Back tour – The in’s and out’s of the T&C Resort


While you were wrapping up your last panel event, half of your social media team was given a back tour about the in’s and out’s of the Town and Country Resort. Patti Bareno, the resort’s Senior Conference Services Manager, dove into the details of what goes behind signing up the conference and business from the hotel’s end.


The most important thing I learned on the tour was that even though the resort could have accommodated more guests this weekend, Town and Country Resort finds a balance of catching revenue while balancing a win win situation for the resort and it’s clients.

DISCLAIMER: This blog is an edited version of the notes that I took on my iPad while walking and listening to Patti. The order is random, but the information is interesting.

Look out for the secret fact toward the end. A/C issues…


Conferences start in the sales department. Conferences are typically booked years in advanced. A reason for this is that both ends of the deal have to negotiate terms. Some of these things are amenities and accommodations.


After the sales department does their bit, Patti Bareno( then takes over to ask the details about the people coming.

Some things she needs to know are:

Who should she pay attention to? Who’s in charge? Who’s important? Ex. Speakers, Directors, VIPs, etc.


Here is a list of details I learned that were interesting but I didn’t have much to say about:

  • A master account is arranged and pays for breakfast, security, etc.
  • A schedule of events is a day by day program and how it’s set up.
  • The ballroom is set up days in advanced due to audio/visual technologies.
  • WRLC received upgraded audio due to an event that used the equipment on Wednesday and it was cheaper for the hotel to upgrade WRLC rather than paying a crew to tear the equipment down and set up again.
  • The crew sets up chairs in a manner that allows the crew to split the ballroom by simply moving the floating walls.
  • All the linens for the hotel are stored in one HUGE linen closet. No joke, it’s huge.

Key facts about the kitchens at the hotel:

  • The banquet kitchen is used to accommodate the ballroom whether the amount of people ranges from 40 to 4000.
  • There are about four sub kitchens.
  • Recently, the banquet kitchen served a conference that required breakfast, lunch, and dinner for around 4000 people recently.
  • The hotel has a bakery for cakes, desert, pastries and etc.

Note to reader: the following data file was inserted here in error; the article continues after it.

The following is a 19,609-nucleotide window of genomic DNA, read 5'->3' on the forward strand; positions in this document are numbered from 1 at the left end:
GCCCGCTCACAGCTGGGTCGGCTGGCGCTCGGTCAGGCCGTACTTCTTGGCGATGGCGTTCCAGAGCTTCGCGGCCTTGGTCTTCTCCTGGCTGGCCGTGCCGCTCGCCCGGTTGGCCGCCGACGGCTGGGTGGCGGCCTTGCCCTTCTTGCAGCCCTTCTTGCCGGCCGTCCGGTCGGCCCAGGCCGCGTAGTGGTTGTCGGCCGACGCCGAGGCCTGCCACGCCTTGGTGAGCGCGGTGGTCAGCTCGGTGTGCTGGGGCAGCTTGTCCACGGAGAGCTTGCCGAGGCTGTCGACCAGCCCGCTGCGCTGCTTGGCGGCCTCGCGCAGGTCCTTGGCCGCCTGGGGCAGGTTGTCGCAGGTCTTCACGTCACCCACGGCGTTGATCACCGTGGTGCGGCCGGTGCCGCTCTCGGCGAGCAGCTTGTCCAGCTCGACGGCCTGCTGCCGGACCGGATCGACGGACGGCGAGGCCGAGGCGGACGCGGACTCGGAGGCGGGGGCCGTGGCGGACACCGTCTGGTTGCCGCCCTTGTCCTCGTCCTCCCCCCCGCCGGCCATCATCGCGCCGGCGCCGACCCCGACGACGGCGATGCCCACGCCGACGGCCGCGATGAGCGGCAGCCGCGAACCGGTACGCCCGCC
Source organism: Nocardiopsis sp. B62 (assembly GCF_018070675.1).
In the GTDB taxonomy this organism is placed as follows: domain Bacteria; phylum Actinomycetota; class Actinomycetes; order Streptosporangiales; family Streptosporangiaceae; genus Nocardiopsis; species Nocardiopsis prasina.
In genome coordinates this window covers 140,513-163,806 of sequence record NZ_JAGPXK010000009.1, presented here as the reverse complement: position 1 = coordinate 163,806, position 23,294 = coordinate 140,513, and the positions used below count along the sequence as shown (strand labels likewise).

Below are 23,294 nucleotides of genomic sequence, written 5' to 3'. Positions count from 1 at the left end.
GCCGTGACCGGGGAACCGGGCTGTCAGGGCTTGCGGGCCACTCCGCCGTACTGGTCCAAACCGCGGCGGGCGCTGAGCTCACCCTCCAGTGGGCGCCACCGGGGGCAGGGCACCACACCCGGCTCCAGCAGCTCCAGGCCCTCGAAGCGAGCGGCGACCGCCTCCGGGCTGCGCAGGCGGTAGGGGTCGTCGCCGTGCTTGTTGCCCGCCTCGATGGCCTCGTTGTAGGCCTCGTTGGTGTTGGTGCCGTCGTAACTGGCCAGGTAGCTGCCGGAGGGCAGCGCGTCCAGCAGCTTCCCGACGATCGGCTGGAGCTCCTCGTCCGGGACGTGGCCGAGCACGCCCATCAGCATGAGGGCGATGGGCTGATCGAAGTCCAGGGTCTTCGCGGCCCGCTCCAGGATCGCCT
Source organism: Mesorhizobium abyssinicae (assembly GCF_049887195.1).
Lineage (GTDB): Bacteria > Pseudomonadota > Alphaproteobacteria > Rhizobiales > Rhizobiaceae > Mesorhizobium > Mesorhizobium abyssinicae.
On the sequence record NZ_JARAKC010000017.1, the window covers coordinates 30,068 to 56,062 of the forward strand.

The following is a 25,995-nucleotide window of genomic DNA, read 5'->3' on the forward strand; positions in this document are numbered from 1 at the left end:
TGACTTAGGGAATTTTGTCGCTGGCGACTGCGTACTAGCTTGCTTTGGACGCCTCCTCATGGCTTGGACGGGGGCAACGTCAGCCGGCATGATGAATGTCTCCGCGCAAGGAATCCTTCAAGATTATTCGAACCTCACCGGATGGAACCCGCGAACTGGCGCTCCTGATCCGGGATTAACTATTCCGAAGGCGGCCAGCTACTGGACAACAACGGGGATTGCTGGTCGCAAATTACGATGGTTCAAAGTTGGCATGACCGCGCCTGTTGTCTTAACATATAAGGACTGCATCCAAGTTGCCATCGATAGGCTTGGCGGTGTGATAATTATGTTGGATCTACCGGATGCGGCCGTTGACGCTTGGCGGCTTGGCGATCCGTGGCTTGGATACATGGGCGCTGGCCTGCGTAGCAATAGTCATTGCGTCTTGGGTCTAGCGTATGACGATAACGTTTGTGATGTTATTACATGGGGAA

• There is a special kitchen for cold food production.
  • In the cold kitchen, chefs set up baskets that re meant to be delivered to VIP’s.
  • We were able to see the kitchen for the hotel’s upscale Trellises cafe. It was grand.
  • All 5 restaurants have their own kitchen.

On the tour, I was able to see the front desk, which I wouldn’t have seen because DECA members did not individually check in. I wish I would’ve checked in here as an individual because the hotel drives their gusts along with all luggage to their room in their motorized carts.


The hotel is completely family owned and is now on it’s third generation. This means the first owner was the current owner’s grandfather. As opposed to corporate or franchised hotels, Town and Country Resort can take extra special care of it’s conference guests. For example, they can comp many VIPs with free parking passes and other accomodations.


LOOK OUT! There are Info boards located throughout the Resort that have a map, your location, and a program of events posted daily.
COOL FACT: DECA was the main guest among the guests.

On the map, the brown buildings are guest rooms and the yellow buildings are conference spaces.

The resort has around 1000 conference spaces. To put that into perspective, we only took half the rooms.



Everything with bookings for conferences are fair and negotiable.

An example is the resort allows guests 15% down slippage with rooms.
That means, if a guest books for 100 rooms and only needs 85 on the day, the resort pardons the shortage and only charges 85 rooms. However, if the gust booked 100 and only fills 70 rooms, they still pay for 85.


A look in personal hospitality:

Patti keeps track of favors others do for her.

DECA agreed to set up a day late so the resort could book an event that generated high revenue for the resort.

She’s happy to accommodate those who accommodate her.


More quick facts about the hotel:

  • Town and Country Resort was the first convention center/hotel In California.
  • Employees eat in their own dining room for $1!
  • From the hearing impaired, the visually impaired, to the physically handicapped; the resort accommodates anyone needing a little bit more